These complex products have some downsides, and are not recommended for younger investors, yet can provide a substantial income for those in their 70s and beyond. 

4. Private lending

Becoming a private lender can be a great way to invest without the hard work that goes into real estate or other big cash flowing projects. As a lender, you simply loan money to those who will repay it with interest. Real estate bridge loans are a good example, and using a trustworthy broker is key. Peer-to-peer platforms can also offer ways to invest, especially if you don’t have a lot to invest. 

Mineral rights leases are yet another form of private lending, and can provide an excellent source of income. The risks to be aware of include loss of capital if the money isn’t repaid. That’s why all deals must be properly vetted. 

5. Rent

Real estate and equipment rental agreements can offer income that is mostly passive. So long as rental income exceeds the cost of ownership (of the property or equipment), steady cash flow is yours. In fact, even a relatively modest investment can put you on the path to great investments. Mortgage financing will allow you to purchase a property with only a down payment, giving you more options. For more tips on real estate investing, check out this blog post.

6. Royalties

If you write a book, record a song, or produce other intellectual property, you can collect royalties for life. Royalties are payments made to the owner of a copyrighted work, and are represent a percent of the publisher or producer’s profits. Any such work will result in royalties anytime a sale of the property is made. The more you produce, the more you can enjoy these royalties. Self-publishing is also an inexpensive route that allows you to keep more of the royalties.

7. Franchising, licensing, and fees

Licensing fees are paid for the privilege of using a “brand”—be it product or service. They are another form of royalties, and depending on the compensation agreement, sales representatives and brokers can even receive these royalties from commissions and renewal fees even after retirement.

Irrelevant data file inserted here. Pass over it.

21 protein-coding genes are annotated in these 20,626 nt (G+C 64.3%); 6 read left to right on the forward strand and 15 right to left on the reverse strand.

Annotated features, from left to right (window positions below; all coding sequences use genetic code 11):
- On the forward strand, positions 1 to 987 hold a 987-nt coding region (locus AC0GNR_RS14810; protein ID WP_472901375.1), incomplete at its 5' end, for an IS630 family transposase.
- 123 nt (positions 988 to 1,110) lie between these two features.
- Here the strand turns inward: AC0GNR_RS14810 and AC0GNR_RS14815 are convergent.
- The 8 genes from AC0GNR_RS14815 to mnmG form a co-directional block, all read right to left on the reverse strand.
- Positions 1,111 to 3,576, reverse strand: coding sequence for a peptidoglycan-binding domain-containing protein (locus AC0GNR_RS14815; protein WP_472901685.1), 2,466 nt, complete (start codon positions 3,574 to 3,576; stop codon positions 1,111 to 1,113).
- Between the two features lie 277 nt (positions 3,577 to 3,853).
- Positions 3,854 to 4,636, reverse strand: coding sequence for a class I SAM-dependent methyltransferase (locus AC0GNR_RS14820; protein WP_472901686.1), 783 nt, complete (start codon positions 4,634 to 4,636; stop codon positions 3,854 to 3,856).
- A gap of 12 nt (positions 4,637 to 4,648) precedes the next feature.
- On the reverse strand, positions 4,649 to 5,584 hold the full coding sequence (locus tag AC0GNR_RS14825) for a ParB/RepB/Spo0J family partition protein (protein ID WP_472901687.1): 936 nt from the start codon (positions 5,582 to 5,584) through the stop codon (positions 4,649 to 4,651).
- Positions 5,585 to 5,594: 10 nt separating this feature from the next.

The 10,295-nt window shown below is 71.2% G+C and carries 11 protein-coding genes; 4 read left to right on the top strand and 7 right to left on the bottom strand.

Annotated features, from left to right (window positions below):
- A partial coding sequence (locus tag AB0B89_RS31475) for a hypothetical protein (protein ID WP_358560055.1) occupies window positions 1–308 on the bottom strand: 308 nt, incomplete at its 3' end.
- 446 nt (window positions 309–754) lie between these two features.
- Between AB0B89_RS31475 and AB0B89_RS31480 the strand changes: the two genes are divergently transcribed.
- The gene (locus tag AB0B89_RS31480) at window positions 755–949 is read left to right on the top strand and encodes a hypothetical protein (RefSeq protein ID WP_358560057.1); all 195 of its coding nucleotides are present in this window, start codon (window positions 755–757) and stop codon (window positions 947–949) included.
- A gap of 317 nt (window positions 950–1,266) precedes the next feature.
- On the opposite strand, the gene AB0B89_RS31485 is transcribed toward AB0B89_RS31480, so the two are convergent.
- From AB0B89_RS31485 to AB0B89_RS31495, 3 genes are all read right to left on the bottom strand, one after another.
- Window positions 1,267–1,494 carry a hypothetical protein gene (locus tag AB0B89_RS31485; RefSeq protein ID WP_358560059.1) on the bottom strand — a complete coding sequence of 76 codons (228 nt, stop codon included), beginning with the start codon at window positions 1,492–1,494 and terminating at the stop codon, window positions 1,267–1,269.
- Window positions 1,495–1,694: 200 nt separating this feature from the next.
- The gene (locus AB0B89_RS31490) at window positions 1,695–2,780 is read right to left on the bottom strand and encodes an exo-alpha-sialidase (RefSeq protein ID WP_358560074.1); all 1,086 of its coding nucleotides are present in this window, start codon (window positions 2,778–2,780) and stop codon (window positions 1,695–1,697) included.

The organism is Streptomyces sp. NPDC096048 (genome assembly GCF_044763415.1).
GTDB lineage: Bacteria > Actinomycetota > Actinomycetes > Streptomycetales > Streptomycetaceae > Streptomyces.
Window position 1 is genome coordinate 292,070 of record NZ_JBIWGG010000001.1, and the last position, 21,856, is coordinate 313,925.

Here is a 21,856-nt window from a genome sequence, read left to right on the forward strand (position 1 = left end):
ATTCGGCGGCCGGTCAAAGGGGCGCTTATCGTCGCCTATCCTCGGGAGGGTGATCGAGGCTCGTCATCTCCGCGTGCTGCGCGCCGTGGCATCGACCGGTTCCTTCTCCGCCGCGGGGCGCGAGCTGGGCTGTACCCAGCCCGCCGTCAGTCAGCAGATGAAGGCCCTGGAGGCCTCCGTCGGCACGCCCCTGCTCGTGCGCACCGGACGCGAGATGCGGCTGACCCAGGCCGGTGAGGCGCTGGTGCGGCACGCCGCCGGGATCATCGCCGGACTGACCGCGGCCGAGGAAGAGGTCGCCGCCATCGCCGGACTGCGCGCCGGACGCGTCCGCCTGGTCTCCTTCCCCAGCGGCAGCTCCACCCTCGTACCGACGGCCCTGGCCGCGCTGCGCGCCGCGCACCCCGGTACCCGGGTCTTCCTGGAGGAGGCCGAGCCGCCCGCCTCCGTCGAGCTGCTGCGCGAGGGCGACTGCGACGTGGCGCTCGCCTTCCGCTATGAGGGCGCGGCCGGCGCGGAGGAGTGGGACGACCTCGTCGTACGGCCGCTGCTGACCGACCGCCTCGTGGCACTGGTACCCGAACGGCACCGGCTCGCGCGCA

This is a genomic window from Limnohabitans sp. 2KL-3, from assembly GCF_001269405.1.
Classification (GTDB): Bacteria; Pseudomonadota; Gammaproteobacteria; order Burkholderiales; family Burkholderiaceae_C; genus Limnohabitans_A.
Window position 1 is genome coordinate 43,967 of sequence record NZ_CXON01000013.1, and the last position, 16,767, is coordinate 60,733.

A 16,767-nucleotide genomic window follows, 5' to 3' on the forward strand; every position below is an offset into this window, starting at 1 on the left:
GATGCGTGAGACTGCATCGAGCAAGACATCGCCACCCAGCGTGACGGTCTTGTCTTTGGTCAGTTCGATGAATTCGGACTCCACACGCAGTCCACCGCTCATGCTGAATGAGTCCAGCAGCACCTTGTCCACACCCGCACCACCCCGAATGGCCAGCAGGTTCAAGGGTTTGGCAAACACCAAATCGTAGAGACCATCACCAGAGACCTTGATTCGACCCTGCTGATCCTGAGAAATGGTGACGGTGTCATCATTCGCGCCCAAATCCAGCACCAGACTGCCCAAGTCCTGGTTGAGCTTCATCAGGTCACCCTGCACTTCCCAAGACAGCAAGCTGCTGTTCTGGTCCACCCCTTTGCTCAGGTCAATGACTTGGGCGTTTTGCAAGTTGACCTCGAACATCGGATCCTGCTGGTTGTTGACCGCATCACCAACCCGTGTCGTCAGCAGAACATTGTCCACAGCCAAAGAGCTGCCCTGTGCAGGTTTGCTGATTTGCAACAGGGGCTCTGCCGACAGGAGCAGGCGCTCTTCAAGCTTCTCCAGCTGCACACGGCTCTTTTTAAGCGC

8. Limited partnership

Limited partnerships are when businesses have partners who are investors only. These partners have no management responsibilities, and have no responsibility to the company’s debt obligations. Investments like oil and gas operate this way, as do some others. 

9. Passive Income Businesses

These are business models that operate in a similar way to real estate ownership. Vending machines, laundromats, and ATMs are all examples of this passive business model. A small, up-front investment is required, and little time requirement after that. 

10. Online Business Models

There’s nothing quite like online businesses right now. There’s no one way to go about building an online business: affiliate marketing, advertising, online courses, and other options can all provide a passive income stream once established. The up-front effort is essential, and does not guarantee income, yet there are many success stories out there. 

If you’re really passionate about something, and have already begun to build an online platform of loyal fans—through a blog, YouTube channel, or otherwise—the above options can be an effective way to create additional income.  

11. Network Marketing

Many networkers manage to generate a few hundred a month, which can supplement their lifestyles. Even more aspire to join the big leagues, where they can ear six-figures or more of residual income. It’s important to be cautious of which programs are worth your time, and note that most high earners are the exception, not the rule. 

Are you Ready for Passive Income?

Creating passive income streams is not as simple as simply saving more money. Yet the potential returns from these various income streams are far greater than the returns you may see on a savings account. As Cashflow is one of the 12 Principles of Prosperity, it’s important to practice and aim for it now, and not shrug it off until a later date. 

Prosperity is within reach, and by developing passive income streams at any stage in life, you prepare yourself for all the opportunities that may come your way. 

To get in touch with a Prosperity Economics™ Advisor, who can help you get into a cash flowing position, click here.